47 Ronin

47 Ronin (2013)

2 corrected entries

(4 votes)

Corrected entry: Kira has Oishi, his worst enemy, trapped in a dungeon under heavy guard for an entire year, but suddenly decides to release him and send him off without even keeping a watch on him. And conveniently, this all happens just in time for Oishi to stage his revenge and prevent Kira's marriage to Mika.


Correction: He told his soldiers to break his hope. And He told him "you'll be released when I'll be married to the girl". But then, he has other plans than let Kira take his village. That's why he kept him alive. Just to let him watch this and be desperate.

Corrected entry: In the scene where Oishi and Kai escaped the slave fighting pit and they are both walking alongside their horses, talking to each other, they stand still and Oichi gives clothes to Kai. Afterwards, Oishi gets on his horse from the horses' right side, while having his sword strapped in his belt. The whole reason we (the people of today) still get off and on horses from the left is exactly because of swords. Swords were carried on the left, which meant you'd have to get on your horse from the left for the sword not to be in your way. Oishi does the complete opposite to stay in the shot with Kai. A little later Kai gets off his horse from the right side to stay in the shot with Oishi. (00:49:40)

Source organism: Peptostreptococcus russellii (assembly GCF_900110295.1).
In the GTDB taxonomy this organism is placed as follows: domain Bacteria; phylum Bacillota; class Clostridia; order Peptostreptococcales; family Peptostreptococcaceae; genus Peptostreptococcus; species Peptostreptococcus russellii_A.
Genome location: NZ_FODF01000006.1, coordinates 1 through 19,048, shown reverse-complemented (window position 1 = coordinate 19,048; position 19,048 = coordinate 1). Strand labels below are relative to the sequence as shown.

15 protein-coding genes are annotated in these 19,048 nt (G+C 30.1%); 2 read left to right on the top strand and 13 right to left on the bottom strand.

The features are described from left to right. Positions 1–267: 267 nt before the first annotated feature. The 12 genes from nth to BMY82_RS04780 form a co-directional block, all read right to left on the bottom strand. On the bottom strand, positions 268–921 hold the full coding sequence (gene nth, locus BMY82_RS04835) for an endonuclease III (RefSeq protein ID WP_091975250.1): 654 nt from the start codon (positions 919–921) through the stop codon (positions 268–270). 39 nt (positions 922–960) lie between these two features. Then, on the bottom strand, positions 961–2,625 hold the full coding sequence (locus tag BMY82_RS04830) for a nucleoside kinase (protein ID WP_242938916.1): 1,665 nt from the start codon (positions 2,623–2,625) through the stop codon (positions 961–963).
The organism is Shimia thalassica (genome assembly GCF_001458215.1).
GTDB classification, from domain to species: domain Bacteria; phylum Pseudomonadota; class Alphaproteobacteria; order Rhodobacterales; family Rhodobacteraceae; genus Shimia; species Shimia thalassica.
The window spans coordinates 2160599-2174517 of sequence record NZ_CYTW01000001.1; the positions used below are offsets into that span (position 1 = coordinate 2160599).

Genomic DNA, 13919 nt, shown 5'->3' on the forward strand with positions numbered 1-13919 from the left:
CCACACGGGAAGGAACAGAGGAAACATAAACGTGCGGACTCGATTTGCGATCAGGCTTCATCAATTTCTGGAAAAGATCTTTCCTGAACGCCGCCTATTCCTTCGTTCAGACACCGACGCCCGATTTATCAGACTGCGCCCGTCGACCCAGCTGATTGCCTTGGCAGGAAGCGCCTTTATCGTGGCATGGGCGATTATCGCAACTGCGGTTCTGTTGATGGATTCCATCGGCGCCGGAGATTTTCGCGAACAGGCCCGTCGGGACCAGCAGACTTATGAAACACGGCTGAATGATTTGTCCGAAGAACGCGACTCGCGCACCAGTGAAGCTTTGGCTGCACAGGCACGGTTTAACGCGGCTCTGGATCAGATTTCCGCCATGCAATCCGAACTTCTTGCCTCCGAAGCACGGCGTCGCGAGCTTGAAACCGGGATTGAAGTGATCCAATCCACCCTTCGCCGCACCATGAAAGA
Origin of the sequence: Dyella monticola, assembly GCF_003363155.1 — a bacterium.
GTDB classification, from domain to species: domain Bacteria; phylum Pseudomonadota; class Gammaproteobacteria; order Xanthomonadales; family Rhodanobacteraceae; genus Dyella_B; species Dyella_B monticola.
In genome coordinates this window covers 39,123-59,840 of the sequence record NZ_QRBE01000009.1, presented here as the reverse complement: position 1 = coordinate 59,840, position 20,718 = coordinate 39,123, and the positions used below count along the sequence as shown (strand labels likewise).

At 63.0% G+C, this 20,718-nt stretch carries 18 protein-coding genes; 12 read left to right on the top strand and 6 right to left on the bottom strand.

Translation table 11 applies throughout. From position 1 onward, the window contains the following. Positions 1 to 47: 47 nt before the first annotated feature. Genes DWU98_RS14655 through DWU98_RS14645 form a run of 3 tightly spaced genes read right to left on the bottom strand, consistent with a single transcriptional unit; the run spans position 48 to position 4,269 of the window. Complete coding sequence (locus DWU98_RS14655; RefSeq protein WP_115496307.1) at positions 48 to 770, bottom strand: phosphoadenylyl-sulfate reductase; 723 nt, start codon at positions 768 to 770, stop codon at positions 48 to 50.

Correction: He successfully mounts the horse, doesn't he? There's no law against mounting a horse this way, nor is it physically impossible. Something being awkward does not make it a mistake.

Phixius Premium member

Plot hole: Every single one of the ronin are portrayed as being extremely lax with their most prized possession, their swords. When they first gather, one of the ronin tells Oishi "We do not have any swords", whereupon Oishi casually hand over his own. First of all, only the most poverty-stricken and desperate ronin sold their swords, as giving up one's sword was the ultimate humiliation for a samurai, it was a denial of both one's status and legacy. Secondly, selling your sword would mean never being able to be employed as samurai again, or even to be hired as a temporary bodyguard. Thirdly, swords were often inherited from one's father, or given as personal gifts by parents or lords, not something one would willingly give up. It is possible a few of the ronin would have been driven to selling or otherwise losing their swords, but not every single one of the 50+ ronin who gather. And those who still had them would be extremely loathe to even lend them to others.


More mistakes in 47 Ronin

Ôishi: No one, but you and I, can know that you are, and will always be, the joy of my life.

More quotes from 47 Ronin

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